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Yuan Pressure May Mount With Widening Trade Surplus

The U.S. said the yuan “remains undervalued” after the nation ended its peg to the dollar while stopping short of branding China a currency manipulator. Photographer: Nelson Ching/Bloomberg
The U.S. said the yuan “remains undervalued” after the nation ended its peg to the dollar while stopping short of branding China a currency manipulator. Photographer: Nelson Ching/Bloomberg

July 9 (Bloomberg) -- China’s June export and import data may signal a return to sustained surpluses that could fuel overseas pressure for a faster pace of yuan gains.

The trade gap almost doubled to $15.6 billion last month from a year earlier, as cooling domestic investment capped imports, according to the median estimate of 24 economists in a Bloomberg News survey. That would be the third surplus after a deficit in March. The data is due tomorrow.

China’s trading partners are monitoring the pace of yuan appreciation after the government scrapped a peg to the dollar and allowed a 0.7 percent gain in the past three weeks. Policy makers in the world’s biggest exporting nation may be reluctant to move too quickly as Europe’s sovereign-debt crisis threatens external demand just as the domestic economy is slowing.

“The deceleration of imports may outpace that of exports in coming months, leaving sizable trade surpluses,” said Lu Zhengwei, a Shanghai-based economist at Industrial Bank Co. “Faster yuan appreciation would multiply the negative impact on exporters who are already facing weaker overseas demand and rising labor costs.”

Any slide in European demand has yet to hit Chinese exports, which may have climbed 38 percent from a year earlier, compared with 48.5 percent in May, the survey indicated. The estimated $132 billion value of sales would be close to May’s level and also the record set in the third quarter of 2008 before the financial crisis deepened.

Treasury Report

The U.S. said the yuan “remains undervalued” after the nation ended its peg to the dollar while stopping short of branding China a currency manipulator.

China took a “significant step” last month when it began to allow markets to drive the currency higher, the U.S. Treasury Department said in a report to Congress yesterday. The report, initially due April 15, also said it’s not yet clear whether the policy shift will correct the yuan’s undervaluation.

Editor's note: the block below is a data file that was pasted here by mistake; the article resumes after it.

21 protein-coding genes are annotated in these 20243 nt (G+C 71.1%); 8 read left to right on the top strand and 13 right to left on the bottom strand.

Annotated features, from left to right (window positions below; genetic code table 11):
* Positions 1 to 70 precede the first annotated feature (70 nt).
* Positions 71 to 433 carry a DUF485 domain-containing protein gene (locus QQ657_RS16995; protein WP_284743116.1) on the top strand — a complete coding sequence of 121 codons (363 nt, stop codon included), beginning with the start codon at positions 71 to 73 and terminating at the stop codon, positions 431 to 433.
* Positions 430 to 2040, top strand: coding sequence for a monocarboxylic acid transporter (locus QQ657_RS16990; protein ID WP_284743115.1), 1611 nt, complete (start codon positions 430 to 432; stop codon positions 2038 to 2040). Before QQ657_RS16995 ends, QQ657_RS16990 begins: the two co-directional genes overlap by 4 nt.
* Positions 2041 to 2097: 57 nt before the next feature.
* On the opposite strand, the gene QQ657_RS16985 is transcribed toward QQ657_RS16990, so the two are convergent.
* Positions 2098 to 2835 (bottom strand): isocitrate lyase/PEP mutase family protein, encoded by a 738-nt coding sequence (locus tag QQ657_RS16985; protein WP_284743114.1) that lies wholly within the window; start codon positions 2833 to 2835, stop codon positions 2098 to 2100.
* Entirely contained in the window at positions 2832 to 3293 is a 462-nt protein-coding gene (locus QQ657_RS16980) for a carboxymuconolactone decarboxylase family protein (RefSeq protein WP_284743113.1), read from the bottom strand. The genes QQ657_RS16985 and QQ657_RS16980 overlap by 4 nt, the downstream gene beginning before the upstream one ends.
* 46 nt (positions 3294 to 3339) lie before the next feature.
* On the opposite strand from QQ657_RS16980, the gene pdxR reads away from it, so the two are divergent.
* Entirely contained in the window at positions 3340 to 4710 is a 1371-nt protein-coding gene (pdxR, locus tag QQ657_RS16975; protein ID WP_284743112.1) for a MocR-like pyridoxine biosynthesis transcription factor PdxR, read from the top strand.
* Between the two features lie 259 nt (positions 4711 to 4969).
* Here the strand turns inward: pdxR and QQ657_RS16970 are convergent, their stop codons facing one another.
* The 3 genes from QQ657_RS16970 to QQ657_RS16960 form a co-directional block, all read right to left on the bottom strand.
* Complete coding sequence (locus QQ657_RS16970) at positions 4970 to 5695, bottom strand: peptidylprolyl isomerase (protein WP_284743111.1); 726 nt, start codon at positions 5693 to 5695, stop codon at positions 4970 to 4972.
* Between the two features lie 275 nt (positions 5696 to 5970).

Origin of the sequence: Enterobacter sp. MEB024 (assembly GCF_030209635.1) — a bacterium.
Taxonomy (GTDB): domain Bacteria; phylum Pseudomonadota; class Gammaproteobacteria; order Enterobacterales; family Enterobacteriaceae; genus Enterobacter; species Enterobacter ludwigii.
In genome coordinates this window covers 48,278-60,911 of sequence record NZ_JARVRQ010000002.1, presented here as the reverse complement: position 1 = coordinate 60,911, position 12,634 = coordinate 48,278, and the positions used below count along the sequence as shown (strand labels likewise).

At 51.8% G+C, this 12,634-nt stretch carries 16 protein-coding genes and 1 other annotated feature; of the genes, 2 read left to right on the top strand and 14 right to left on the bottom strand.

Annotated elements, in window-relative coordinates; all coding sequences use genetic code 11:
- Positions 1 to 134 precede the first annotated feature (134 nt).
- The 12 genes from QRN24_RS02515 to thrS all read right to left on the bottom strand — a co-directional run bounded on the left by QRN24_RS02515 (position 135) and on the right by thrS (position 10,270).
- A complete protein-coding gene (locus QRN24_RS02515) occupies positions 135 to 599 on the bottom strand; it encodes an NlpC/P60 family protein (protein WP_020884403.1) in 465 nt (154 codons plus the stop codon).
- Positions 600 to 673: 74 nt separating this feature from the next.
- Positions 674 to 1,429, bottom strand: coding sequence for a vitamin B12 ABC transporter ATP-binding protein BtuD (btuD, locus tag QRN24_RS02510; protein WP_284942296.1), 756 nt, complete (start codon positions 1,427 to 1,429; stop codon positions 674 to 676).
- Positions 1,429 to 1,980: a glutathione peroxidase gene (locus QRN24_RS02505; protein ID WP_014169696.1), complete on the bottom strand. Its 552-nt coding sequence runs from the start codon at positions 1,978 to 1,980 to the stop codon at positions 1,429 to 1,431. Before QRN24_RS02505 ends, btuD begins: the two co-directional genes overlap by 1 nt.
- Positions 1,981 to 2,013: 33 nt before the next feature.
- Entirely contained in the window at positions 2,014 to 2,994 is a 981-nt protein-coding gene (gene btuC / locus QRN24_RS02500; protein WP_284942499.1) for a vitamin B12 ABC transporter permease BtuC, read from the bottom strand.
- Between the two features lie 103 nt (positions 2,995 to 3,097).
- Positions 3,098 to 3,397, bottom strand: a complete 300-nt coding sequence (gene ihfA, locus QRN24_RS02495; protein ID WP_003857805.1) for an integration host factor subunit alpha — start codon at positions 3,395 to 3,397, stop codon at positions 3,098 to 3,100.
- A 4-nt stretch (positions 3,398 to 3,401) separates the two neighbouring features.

Signs that global trade remains buoyant include container-shipping line AP Moller-Maersk A/S reporting shortages of cargo boxes. The International Monetary Fund yesterday raised its 2010 global growth forecast to 4.6 percent, up 0.4 percentage points from an April estimate, while also seeing risks from financial-market turmoil.

China’s estimated trade surplus would be the second highest this year, after May’s $19.5 billion. JPMorgan Chase & Co sees surpluses of between $10 billion and $15 billion in coming months, and possibly larger amounts by year end.

Cooling Demand

The nation’s export rebound will weaken “as the U.S. economic recovery passes its peak and fiscal consolidation in the euro zone cools demand,” said Wang Qian, a Hong Kong-based economist for JPMorgan. Chinese officials “may frontload some yuan appreciation while export gains are still handsome and then limit the pace if they see notable downside risks.”

On top of a strengthening currency, some export manufacturers face higher labor costs as 20 provinces and cities raise minimum wages this year and companies including Toyota Motor Corp. and Honda Motor Co. increased salaries after strikes.

President Barack Obama said June 27 that the U.S. expects the yuan, or renminbi, to gain “significantly” and will monitor progress over coming months. In contrast, China’s central bank said June 20 that there’s no basis for “large-scale appreciation” as the nation moves closer to balanced international payments.

U.S. Deficit Widens

America’s trade deficit with China grew 5.7 percent to $71 billion in the first four months of 2010 from a year earlier, according to U.S government data, with the U.S. alleging that Chinese exporters benefit from a weak currency that makes their products cheaper in overseas markets.

While the survey of economists shows imports increasing 35.4 percent in June from a year earlier, the slowest pace in seven months, their value -- about $118 billion -- would be the third-highest on record, lagging behind only April and March figures.

The surge in imports, which drove a 60 percent decline in China’s trade surplus in the first five months of this year, may moderate as commodity prices weaken. Government efforts to cool the real-estate market, limit local-government borrowing for infrastructure, and curb some polluting and energy-intensive ventures could also limit demand.

“China’s import trend, especially purchases of commodities and machinery, is closely related to the cycle of investment in fixed assets,” said JPMorgan’s Wang. “Softening investment and manufacturers reducing stocks of raw materials may damp import demand in coming months.”

Manufacturing Slows

China’s manufacturing growth weakened for a second month in June and a raw-material inventory index contracted, a purchasing managers’ survey released by the Federation of Logistics & Purchasing showed July 1. The report indicated a “sharp” decline in orders for industries including oil and metal processing.

Economic growth may gradually decelerate to 8.5 percent in the fourth quarter of this year, after an 11.9 percent expansion in the January-March period from a year earlier, according to UBS AG.

To contact Bloomberg News staff for this story: Li Yanping in Beijing at yli16@bloomberg.net

To contact the editor responsible for this story: Chris Anstey at canstey@bloomberg.net

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